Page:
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Vitamin D Deficiency

Vitamin D is a fat-soluble vitamin that plays an important role in energy homeostasis, regulation of the immune and endocrine systems, and bone health. It is produced from the sun by your skin or obtained through supplements and foods. It helps your body absorb calcium and phosphorus, which are important for bone health.

It is essential to get adequate amounts of this vitamin, as low levels are linked with serious health problems such as rickets (softening of bones in children) and osteomalacia (softening of bones in adults).

Many people are deficient in vitamin D because they don’t eat enough food sources of vitamin D or don’t spend enough time outdoors getting exposure to sunlight. Some other risk factors for vitamin d deficiency include age, dark skin color, obesity, and taking certain medications that affect vitamin D metabolism.

Diet: Eating a diet rich in vitamin D-rich foods, fortified foods, and/or vitamin D supplements is the best way to get enough. These include fatty fish, milk, cheese, egg yolks, and fortified cereals.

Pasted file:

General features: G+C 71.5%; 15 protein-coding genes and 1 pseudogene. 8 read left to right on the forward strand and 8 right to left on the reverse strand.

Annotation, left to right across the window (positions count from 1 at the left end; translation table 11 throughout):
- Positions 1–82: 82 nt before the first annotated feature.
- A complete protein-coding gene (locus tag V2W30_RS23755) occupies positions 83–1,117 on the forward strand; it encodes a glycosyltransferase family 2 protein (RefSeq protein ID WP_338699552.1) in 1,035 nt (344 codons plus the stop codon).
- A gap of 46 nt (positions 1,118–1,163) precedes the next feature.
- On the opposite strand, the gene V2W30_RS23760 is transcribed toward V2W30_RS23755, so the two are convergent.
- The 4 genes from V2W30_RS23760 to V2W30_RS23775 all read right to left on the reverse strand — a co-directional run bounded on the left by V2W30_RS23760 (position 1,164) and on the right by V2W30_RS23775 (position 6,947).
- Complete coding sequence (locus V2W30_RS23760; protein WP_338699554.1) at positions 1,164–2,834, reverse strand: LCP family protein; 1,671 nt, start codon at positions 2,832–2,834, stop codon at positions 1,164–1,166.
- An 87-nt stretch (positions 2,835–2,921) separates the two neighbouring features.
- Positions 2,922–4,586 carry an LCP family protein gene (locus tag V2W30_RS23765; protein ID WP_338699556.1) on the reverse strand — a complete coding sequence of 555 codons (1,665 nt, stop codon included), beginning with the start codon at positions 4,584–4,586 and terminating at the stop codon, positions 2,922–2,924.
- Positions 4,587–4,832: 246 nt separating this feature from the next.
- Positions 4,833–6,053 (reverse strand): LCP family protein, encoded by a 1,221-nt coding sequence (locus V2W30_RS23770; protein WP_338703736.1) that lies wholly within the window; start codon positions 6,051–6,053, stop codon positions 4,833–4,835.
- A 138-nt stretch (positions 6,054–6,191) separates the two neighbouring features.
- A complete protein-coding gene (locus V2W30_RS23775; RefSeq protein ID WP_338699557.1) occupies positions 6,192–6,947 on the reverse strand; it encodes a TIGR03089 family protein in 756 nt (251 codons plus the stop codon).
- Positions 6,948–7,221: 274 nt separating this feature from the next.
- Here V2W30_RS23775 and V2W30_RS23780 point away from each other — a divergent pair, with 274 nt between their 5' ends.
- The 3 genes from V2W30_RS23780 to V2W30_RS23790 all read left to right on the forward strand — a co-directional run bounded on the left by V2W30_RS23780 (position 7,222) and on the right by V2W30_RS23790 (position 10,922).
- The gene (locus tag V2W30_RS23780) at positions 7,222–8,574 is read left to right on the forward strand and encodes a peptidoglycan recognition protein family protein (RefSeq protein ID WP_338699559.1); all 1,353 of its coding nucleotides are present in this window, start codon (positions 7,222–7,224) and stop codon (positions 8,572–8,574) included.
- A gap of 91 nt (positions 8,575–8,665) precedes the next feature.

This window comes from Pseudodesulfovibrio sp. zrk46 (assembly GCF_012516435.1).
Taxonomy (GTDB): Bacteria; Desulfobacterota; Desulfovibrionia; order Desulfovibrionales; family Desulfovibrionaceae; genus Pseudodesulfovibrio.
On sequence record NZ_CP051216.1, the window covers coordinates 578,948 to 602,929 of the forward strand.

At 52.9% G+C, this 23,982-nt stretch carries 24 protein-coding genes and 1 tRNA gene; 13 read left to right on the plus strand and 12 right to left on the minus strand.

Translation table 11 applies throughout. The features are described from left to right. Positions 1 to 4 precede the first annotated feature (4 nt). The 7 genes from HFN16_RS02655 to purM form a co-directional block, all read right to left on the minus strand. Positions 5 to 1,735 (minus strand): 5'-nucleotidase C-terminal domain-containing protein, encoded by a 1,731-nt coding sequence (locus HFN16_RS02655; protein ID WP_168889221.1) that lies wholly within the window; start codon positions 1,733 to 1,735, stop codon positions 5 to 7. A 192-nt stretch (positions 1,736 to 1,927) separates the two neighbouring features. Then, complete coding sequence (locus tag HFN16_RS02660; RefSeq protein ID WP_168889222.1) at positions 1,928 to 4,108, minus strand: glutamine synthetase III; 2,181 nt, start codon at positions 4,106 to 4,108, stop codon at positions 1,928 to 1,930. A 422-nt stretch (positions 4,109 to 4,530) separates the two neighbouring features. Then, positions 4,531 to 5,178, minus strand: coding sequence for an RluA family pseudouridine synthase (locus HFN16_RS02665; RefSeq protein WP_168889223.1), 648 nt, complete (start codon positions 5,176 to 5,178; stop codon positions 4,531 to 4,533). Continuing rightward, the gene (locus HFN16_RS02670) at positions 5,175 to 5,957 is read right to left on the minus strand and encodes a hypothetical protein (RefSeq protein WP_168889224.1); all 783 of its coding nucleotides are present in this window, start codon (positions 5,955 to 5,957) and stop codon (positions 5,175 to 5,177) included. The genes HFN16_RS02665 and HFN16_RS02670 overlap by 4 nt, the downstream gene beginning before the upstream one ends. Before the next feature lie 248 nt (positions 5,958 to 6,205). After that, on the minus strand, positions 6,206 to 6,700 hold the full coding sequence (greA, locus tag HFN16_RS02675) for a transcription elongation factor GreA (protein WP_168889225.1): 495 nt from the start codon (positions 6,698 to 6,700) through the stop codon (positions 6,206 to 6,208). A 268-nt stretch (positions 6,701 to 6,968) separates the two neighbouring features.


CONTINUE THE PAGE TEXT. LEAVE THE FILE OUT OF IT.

Lifestyle: Some people don’t have much opportunity to get enough sun, especially during the winter. They may work in a place where the sun is not strong or they may be ill and have less time to get outside. They may also wear clothing that covers their entire bodies to protect them from the sun or for cultural or religious reasons.

Deficiency can lead to a variety of symptoms, including muscle weakness, aches and pains, brittle bones, and symmetric low back pain that is aggravated when bending over. Other symptoms can include irritability, lethargy, confusion, or developmental delay.

The main risk factors for severe deficiency include:

Chronic kidney disease and hemodialysis patients; renal transplant recipients, people who take medicine that can interfere with vitamin D metabolism, people with celiac disease or Crohn’s disease, and people who are obese.

Severe vitamin D deficiency with a 25-hydroxyvitamin D (25(OH)D) level below 30 nmol/L or 12 ng/ml is associated with increased risk of mortality, infections, and other diseases. The treatment goal is to normalize the level and prevent these complications from developing.

Vitamin D deficiency is a common problem and often goes undiagnosed. It is often asymptomatic, but it can be treated to relieve symptoms and reduce your risk of developing osteoporosis and fractures. Talk with your doctor about how to treat your deficiency.


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